Reproductive Health in Emergency Preparedness and Response

At a glance

CDC advances science and helps the public health system address reproductive and infant health before, during, and after public health emergencies.

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Impact of Public Health Emergencies on Reproductive Health

Public health emergencies disrupt lives, families, and communities. These emergencies fall into the following three categories:

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Natural disasters (hurricanes, tornadoes, wildfires, floods, earthquakes)
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Emerging or significant outbreaks of diseases (COVID-19, pandemic influenza)
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Human-caused disasters (bioterrorist attacks, nuclear/radiation accidents)

Public health emergencies can affect access to medical and social services. They can also increase stress, intensify physical work, and expand caregiving duties. The Pandemic and All-Hazards Preparedness and Advancing Innovation Act of 2019 classifies pregnant women and infants as a population with special clinical needs.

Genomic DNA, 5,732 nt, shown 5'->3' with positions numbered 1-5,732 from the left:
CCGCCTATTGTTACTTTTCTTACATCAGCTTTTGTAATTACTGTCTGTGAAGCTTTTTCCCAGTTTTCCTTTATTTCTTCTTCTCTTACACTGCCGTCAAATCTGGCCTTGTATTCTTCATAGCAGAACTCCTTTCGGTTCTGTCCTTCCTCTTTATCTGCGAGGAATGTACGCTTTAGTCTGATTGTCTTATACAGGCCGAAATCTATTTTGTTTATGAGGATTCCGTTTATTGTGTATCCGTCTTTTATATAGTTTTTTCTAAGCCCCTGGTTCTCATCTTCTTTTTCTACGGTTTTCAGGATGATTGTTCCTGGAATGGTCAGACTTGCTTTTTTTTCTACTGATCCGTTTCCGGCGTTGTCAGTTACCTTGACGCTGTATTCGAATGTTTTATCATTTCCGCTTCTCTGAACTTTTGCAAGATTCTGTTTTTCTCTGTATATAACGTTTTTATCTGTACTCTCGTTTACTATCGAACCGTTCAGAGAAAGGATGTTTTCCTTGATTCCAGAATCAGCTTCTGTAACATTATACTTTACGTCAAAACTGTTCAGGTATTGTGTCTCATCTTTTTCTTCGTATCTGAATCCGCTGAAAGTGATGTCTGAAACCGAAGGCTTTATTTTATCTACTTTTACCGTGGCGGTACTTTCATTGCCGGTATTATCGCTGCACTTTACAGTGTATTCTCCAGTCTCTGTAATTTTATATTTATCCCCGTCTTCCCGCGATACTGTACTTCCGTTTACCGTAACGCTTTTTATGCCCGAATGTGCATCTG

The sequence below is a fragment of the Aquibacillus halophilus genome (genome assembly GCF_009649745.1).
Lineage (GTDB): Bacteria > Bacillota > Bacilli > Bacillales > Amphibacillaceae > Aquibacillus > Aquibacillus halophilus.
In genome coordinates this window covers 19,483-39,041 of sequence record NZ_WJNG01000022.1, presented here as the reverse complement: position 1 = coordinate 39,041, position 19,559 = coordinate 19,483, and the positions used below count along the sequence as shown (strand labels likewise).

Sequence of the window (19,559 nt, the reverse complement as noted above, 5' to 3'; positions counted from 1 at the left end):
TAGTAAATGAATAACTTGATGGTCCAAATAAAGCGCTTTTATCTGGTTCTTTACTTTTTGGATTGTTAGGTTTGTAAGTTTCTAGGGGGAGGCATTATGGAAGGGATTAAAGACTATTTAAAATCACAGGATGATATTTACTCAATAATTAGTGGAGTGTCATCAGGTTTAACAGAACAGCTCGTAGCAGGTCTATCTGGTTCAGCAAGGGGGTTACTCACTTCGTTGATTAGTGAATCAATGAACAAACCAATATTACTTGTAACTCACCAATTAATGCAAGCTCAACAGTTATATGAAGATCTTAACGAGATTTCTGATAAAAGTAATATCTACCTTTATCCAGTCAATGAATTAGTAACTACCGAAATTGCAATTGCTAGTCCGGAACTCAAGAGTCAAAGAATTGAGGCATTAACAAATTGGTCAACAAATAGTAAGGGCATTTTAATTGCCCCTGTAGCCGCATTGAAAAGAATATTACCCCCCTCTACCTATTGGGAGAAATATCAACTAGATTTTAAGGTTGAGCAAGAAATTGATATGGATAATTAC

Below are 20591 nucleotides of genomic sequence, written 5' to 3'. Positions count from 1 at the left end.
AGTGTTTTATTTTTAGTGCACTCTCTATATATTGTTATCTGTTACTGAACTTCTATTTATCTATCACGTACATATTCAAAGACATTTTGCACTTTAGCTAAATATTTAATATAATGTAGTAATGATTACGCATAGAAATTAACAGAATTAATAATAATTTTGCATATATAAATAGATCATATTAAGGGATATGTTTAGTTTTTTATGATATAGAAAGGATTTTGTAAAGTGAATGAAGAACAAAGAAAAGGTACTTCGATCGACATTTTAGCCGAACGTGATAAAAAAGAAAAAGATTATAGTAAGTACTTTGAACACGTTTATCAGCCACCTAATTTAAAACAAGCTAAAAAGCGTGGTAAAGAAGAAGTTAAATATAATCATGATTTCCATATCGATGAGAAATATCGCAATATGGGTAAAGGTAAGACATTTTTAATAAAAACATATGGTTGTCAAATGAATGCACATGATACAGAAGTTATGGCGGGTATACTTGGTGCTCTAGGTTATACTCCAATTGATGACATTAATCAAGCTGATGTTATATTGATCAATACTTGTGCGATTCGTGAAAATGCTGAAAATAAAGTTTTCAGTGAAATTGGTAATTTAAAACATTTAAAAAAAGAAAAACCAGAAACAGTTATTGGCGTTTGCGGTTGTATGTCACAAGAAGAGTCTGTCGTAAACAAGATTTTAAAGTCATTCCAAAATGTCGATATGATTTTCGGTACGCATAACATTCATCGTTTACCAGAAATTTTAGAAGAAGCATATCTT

Responding to Recent Public Health Emergencies

Coronavirus Disease 2019 (COVID-19)

CDC supported multiple efforts to better understand the impact of COVID-19 during pregnancy. Efforts included establishing data systems and research to direct public health action and inform clinical guidance—for the care of affected pregnant and postpartum people and infants. Learn more about clinical guidance and vaccination considerations for people who are pregnant or breastfeeding.

Zika Virus

During the 2016 Zika Virus Outbreak, working with CDC subject matter experts and external partners, such as CDC Foundation and Puerto Rico Department of Health, CDC did the following:

Ebola Virus Disease (EVD)

During the 2014–2016 Ebola Outbreak in West Africa, CDC collaborated across subject matter areas. This resulted in guidance documents on breastfeeding and recommendations for screening and treating pregnant women with suspected or confirmed Ebola virus.

CDC provided technical support for Rapid Ebola Preparedness visits to US hospitals preparing for possible Ebola-infected obstetric cases. CDC also addressed inquiries from health care providers and the general public. Learn more about CDC's Maternal Health Response to 2014–16 Ebola outbreak.

Pandemic Influenza

During the 2009 H1N1 Pandemic response, CDC's Maternal Health Team developed nine maternal health guidance documents and addressed more than 4,600 maternal health inquiries. See a Supplement to the American Journal of Obstetrics and Gynecology (AJOG) to learn more about lessons learned during the Pandemic H1N1 response and special considerations for pregnant people and newborns.